Costume Jewelry from Paris, 1927-1928

Vanilla lace Chanel gown worn with a bow pin at the shoulder. Delineator, May 1927. The illustrator is probably Desvignes.

In 1928, writer Marie Beynon Ray devoted an article to the appearance of designer jewelry sold by the top couture houses.

Title of article in Delineator, April 1928, page 35.

“Pin of cloudy crystal set off by the somber black of onyx in rectangles binding the farther sides. The pin is worn at the shoulder, on the hat, or to hold the frock’s drapery.” Delineator, April 1928, page 35.

A set of cut crystal necklaces in several lengths and a matching group of bracelets. Delineator, April 1928.

The change was not only that couturiers were branching out into a new field (they had already discovered how lucrative their own perfume labels could be) but also that non-precious jewelry was suddenly chic: “a yard of so of ’emeralds’ of a size they never could be, or a half yard of ‘diamond’ bracelets up the arm….”

https://witness2fashion.files.wordpress.com/2013/12/details-1920-nov-jewelry-heels.jpg

Illustrations by J. Desvignes for Delineator, November 1926.

“A Jewel for Every Occasion,”  Delineator, April 1928.

“Once — not so long ago —  no lady worthy of the name would have been caught, dead or alive, wearing imitation jewelry…. jewelry so Gargantuan and blatant that there is not the smallest pretense that it is genuine…. And all this the dressmakers of Paris have brought about.” [Semi-precious stones like rock crystal were replacing diamonds and real pearls, as rhinestones, “paste” or “Strass” jewels, glass pearls, and cut glass jewels became chic instead of shameful.] Big artificial pearls were replacing “the string of pearls so tiny and so meticulously perfect that they might be real.” “No jeweler in the world, not all the Cartiers and Tiffanys combined, could turn out jewelry of the stupendous proportions that ladies demand today.” [That image of Chanel wearing lots of fake pearls is not from the Twenties, but the same site says she “opened her own jewelry workshop” in 1924 and introduced diamond paste jewelry — i.e., fake diamonds — in 1928.]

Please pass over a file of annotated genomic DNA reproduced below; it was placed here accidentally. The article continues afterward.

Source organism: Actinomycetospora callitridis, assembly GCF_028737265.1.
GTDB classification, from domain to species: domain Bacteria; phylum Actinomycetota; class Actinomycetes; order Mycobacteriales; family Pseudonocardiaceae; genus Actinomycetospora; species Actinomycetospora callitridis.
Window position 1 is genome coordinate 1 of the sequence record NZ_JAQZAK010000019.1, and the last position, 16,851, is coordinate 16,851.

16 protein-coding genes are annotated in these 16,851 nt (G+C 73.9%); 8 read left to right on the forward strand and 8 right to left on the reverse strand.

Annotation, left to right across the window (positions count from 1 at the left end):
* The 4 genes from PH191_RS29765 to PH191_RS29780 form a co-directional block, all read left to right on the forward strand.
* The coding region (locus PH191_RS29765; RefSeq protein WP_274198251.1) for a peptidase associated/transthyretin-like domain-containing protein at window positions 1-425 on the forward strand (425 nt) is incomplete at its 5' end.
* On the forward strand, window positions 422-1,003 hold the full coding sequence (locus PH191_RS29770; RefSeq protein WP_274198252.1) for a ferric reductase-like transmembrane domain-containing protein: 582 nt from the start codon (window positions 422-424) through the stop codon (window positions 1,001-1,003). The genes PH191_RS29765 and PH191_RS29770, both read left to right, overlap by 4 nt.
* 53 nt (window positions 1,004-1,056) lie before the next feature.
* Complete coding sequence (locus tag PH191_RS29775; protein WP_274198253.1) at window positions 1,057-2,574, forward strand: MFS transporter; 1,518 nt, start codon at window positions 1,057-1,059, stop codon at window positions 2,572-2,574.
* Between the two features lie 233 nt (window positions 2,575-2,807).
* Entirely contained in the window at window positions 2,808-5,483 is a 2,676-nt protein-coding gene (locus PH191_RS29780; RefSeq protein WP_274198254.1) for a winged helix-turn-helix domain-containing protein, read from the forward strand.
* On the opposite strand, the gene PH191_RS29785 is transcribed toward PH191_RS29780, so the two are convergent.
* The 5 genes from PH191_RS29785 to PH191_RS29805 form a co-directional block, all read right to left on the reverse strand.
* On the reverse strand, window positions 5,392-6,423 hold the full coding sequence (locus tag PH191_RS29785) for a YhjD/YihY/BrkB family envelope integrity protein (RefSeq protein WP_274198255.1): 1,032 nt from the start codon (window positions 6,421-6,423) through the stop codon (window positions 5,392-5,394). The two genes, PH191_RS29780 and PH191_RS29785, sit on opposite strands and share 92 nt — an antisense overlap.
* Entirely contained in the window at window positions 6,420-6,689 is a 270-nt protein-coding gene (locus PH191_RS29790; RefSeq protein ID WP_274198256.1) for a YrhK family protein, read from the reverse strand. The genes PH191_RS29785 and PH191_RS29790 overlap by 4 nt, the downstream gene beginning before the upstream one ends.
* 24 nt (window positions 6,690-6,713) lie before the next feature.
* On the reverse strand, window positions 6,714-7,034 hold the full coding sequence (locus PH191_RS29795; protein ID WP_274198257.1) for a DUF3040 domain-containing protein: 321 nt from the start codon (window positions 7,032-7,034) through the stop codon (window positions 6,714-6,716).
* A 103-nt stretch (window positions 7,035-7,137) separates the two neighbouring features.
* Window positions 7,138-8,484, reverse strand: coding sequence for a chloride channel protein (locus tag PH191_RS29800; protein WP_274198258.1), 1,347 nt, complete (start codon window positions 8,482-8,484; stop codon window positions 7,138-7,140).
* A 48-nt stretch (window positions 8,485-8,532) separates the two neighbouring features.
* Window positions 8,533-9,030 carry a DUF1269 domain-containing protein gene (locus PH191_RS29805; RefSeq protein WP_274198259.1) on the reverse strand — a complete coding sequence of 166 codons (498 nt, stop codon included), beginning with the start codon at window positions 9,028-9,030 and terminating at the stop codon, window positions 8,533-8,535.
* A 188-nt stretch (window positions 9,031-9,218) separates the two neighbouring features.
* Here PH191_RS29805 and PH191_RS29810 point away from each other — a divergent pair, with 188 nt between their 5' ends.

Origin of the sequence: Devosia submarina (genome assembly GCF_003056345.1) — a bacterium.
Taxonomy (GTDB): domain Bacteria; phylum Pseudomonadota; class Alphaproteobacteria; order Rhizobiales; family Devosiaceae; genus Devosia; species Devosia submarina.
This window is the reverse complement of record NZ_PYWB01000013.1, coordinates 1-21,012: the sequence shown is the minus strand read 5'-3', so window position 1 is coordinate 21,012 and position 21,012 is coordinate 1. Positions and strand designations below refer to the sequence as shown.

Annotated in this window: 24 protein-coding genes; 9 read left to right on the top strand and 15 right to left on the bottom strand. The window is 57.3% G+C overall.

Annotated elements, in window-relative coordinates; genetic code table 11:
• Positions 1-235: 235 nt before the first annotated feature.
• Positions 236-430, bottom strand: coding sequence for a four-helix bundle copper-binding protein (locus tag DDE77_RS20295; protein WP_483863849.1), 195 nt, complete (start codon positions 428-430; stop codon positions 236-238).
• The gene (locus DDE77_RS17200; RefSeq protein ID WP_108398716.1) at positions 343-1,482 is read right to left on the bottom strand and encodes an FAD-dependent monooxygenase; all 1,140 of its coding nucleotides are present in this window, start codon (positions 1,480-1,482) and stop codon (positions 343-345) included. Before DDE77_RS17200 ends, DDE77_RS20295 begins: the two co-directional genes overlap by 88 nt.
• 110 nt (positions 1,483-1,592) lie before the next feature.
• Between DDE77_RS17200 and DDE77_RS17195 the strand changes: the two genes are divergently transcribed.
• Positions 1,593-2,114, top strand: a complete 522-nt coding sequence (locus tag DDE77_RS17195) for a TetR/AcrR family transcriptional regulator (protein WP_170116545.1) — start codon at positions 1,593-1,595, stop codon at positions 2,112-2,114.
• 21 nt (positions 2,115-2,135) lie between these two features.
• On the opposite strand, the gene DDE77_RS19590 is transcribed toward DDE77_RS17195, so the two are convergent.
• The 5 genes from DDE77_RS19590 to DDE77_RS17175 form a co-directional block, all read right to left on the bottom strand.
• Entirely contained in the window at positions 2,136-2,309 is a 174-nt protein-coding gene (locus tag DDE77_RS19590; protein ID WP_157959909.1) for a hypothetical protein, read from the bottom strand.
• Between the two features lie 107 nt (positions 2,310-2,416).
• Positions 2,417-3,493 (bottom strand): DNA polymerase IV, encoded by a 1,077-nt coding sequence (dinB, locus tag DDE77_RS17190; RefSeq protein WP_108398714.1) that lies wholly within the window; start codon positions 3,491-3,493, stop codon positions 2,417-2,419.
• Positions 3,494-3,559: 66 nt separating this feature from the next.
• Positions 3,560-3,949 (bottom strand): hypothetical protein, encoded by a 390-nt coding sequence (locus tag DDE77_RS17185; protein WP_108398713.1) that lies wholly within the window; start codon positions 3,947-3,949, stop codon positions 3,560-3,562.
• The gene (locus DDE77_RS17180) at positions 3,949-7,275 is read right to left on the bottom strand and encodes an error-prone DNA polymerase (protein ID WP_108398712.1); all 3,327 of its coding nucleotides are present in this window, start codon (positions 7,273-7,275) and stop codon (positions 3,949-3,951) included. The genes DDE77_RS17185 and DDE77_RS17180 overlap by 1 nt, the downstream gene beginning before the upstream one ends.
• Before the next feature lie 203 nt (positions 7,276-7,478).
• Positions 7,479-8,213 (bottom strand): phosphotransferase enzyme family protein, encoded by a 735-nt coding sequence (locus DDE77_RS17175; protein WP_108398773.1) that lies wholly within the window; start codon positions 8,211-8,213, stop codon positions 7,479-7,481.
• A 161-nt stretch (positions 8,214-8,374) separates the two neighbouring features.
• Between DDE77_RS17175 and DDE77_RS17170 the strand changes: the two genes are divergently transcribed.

Long diamond [?] “leaf” earrings with a bangle bracelet; Delineator, April 1928.

The shoulder pin is rock crystal with a “star” design shining up through it. The bracelet is made of rectangular crystals (not diamonds.)

It looks to be “expansible.” ( JewelryPatents.com is a very helpful site!)

Art Moderne geometry in a rhinestone buckle and an oblong crystal pin. [Crystal may mean “glass,” as in “Swarovski crystal” or “Czech crystal.”]

Square-cut rhinestones on the links and the pendant of a necklace. Delineator, April 1928. (That’s a chenille pom-pom on her shoulder.)

“But what have the dressmakers to do with jewelry?… they have found that everything that a woman puts on her body, while she is wearing one of their gowns, enormously affects the chic of the gown…. And now, when she buys her dress, she buys, at the same time and place, the jewels that complete it.”

“A Jewel for Every Occasion,”  Delineator, April 1928.

“Since the dressmakers have thus summarily taken the designing of jewelry into their own hands, two expected developments have taken place: first, the jewels bear a much closer relation to the gown than formerly; and second, they are not genuine.”

This shoulder pin in the shape of a bow was a featured accessory in March 1927. Delineator, p. 16.

Very similar dark stones outlined in rhinestones form a bow on this Chanel evening dress. May 1927, Delineator.

This “bow” necklace and bracelet in gold were designed by Premet.

“Metal jewelry may be worn with sport clothes.”

Costume jewelry — not from couture designers — was affordable. My mother (b. 1904) worked as a secretary, but she was able to afford a set of three, large  graduated crystal necklaces like these:She also owned some pins like this Art Deco clip (which I wear, sometimes:)

Large Art Deco clip, costume jewelry, circa 1930.

It has a patent number, but I haven’t been able to identify or date it. It’s a rather impressive size — over two inches long:My mother and I didn’t see eye-to-eye on many things, but in this case… Thanks!

Leave a comment

Filed under 1920s, 1920s-1930s, evening and afternoon clothes, Jewelry, Resources for Costumers, Vintage Accessories, Vintage Couture Designs

Leave a Reply

Fill in your details below or click an icon to log in:

WordPress.com Logo

You are commenting using your WordPress.com account. Log Out /  Change )

Google photo

You are commenting using your Google account. Log Out /  Change )

Twitter picture

You are commenting using your Twitter account. Log Out /  Change )

Facebook photo

You are commenting using your Facebook account. Log Out /  Change )

Connecting to %s

This site uses Akismet to reduce spam. Learn how your comment data is processed.